Manipulation of particles on optical waveguides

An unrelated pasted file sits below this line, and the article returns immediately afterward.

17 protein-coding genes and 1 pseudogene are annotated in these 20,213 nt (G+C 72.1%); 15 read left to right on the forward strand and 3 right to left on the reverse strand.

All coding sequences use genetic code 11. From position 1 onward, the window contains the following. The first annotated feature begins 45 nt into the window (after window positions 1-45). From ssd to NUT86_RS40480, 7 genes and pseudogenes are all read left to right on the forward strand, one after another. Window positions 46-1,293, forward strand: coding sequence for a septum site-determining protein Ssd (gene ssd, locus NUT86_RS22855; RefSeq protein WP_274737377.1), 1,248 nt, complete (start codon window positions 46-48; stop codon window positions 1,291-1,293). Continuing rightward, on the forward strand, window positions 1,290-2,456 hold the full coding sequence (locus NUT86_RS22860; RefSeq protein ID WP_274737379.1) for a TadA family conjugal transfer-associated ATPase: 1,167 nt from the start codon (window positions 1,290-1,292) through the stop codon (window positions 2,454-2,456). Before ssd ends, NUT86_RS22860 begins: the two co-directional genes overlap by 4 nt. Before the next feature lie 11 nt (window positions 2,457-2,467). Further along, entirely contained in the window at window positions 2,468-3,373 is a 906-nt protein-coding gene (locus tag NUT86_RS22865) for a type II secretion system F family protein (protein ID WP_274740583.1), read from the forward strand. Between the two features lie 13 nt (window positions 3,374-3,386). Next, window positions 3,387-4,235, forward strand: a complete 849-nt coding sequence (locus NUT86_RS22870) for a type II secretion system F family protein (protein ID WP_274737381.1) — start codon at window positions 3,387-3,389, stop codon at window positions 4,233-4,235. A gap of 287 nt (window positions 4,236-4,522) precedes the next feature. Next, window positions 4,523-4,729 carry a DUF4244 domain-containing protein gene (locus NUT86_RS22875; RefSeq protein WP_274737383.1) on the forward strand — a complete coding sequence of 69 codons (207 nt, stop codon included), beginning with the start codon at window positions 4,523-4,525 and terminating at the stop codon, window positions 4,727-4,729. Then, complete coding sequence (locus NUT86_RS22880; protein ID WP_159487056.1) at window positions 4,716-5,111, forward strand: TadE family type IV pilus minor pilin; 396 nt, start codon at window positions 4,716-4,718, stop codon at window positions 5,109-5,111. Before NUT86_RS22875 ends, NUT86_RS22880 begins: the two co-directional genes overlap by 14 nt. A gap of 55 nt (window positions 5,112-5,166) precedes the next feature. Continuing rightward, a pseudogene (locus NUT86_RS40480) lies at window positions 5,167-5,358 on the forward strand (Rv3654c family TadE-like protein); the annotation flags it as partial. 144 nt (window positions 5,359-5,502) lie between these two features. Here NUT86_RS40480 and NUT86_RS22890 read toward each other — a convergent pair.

A theoretical and experimental study on the optical trapping and propulsion of latex, gold aggregate and colloidal gold particles with average radius of 1.5µm, 250nm and 10nm respectively, in the evanescent region of an illuminated ion-exchange channel waveguide is documented in this thesis. Optimisation of light-induced forces exerted on a particle on a waveguide relies on two important factors, firstly a maximisation of the intensity and intensity gradient present in the guide-cover interface and secondly, an optimisation of the polarizability of a particle. To this end, a transcendental equation was established and was used to generate design curves for the normalised waveguide thickness required for achieving a maximum gradient force on the guide-cover interface of a waveguide for a specific set of indices. A study based on Mie theory for the investigation of morphology dependent resonance exhibited by a spherical particle is described. The dependence of resonances on particle radius, index of the sphere with respect to the surrounding medium, absorption, plasmon resonance and symmetry of the incident beam has been investigated. In particular, a simplification of the Mie model was carried out to derive Rayleigh expressions of cross sections from which particle polarizability originates. The validity of the Rayleigh model was assessed with respect to the limiting particle radius. Based on a semi-classical approach, a derivation of light-induced forces applying to a Rayleigh sphere in the cover region of a waveguide is detailed. The three main optical force components produced are (i) a forward scattering and absorption force due to the intensity of the incident radiation which accounts for propulsion of particles, (ii) a transverse gradient force due to an intensity gradient generated by a decaying evanescent field and finally (iii) a lateral gradient force which arises from the near-Gaussian intensity distribution on a channel waveguide. A comparison of the relative magnitude of each component is described, with additional forces due to gravity, buoyancy and Brownian motion studied. Factors affecting the propulsion of a gold nanoparticle were investigated. It was shown that the particle velocity is linearly dependent upon the waveguide modal power, increases with a wavelength closer to plasmon resonance in the case of a Rayleigh gold particle, is stronger for TM polarized light, increases with a larger change in the waveguide refractive index and is maximum for a minimum modesize. For the first time, under the action of light-induced forces generated on the surface of an optical waveguide, colloidal gold particles are propelled in the direction of wave propagation reaching at a maximum velocity of 10µm/s for a modal power of 500mW at l=1.047µm. Results obtained will be useful for future applications in particle sorting, fluorescence sensing and surface enhanced Raman sensing of chemical species.